Ages nine to 13
My son and daughter almost seem to be in a competition to see who will get taller sooner, even though they’re four years apart. My son wonders why his sister has a huge growth spurt in one summer while his mark on the wall inches up slowly. I remind him that girls usually stop growing before boys.
In early adolescence, children develop increasing coordination and motor ability. They also gain greater physical strength and prolonged endurance. Boys and girls grow at about the same rate and are equally strong until puberty. At puberty some girls can begin growing at eight while others not until 14. Boys usually have a growth spurt between 10 and 14 but can continue growing slowly until the age of 20.
During growth spurts, some children can grow so fast they become clumsy or experience growing pains in the arms and legs. Usually this is because their hands and feet grow first so joints and muscles may ache. This is no cause for alarm, as the growing limbs will all even out when the bones finish growing as well. Once the teen has become used to their larger limbs, they will feel less awkward. The “growing pains” usually disappear after puberty.
It’s important to remember that children develop at different rates. Signs that their motor development may be delayed include not walking by 15 months of age, not walking maturely (heel to toe) after walking for several months, walking only on the toes, and not being able to push a toy on wheels by age two. If you are concerned about your child’s motor development, be sure to discuss their progress with a paediatrician or your family physician.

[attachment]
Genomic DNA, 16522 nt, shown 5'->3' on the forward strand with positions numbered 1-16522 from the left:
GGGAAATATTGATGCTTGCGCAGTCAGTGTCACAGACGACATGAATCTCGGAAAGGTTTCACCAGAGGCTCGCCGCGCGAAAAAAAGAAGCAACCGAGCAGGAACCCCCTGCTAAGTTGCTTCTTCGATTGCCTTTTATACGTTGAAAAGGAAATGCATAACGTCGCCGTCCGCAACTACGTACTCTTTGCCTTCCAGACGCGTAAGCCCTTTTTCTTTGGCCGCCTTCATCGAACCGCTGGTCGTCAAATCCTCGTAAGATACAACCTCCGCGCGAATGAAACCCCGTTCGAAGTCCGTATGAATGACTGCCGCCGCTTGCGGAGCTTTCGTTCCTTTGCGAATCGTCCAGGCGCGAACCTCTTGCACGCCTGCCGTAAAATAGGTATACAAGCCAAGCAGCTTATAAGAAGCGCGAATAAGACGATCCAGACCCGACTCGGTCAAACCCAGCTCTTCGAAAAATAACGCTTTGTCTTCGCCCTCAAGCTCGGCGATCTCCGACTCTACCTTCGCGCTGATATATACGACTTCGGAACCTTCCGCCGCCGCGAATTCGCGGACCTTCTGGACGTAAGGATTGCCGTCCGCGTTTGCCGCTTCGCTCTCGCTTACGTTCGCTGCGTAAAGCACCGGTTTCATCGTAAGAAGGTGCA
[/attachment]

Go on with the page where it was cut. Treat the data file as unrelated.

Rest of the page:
Mobility and Safety
Installing safety gates at the top of stairs or even the entrance to rooms you don’t want your child to explore are a good investment in your peace of mind. Make sure they’re sturdy enough and locked in place firmly against the door jams to hold the weight of a growing toddler. If they push or lean on it, will it collapse?
Lock not just the entrances and exits to your home but even some of the cupboards. Those special child-safety locks for low cupboards will prevent your child from getting into things they shouldn’t. You may be able to take a few pots and pans being clanged and dinged together but you wouldn’t forgive yourself if your child found the poisonous cleansers under the sink and decided they were thirsty. Better yet, store them in a higher cupboard to avoid the temptation altogether.
However, if your child is a climber — most children are to some degree at some point — don’t forget the medicine cabinet. Those colourful bottles all look so inviting to a young child, not to mention the tiny capsules found within some of them. A rattle they may sound like, but it won’t be such a happy sound if they get that bottle open!
Whatever time of year, ensure that the lock is on the gate to the pool at all times. Water is a natural curiosity for children; ensure no preventable mishaps occur by leaving a gate open or unlocked.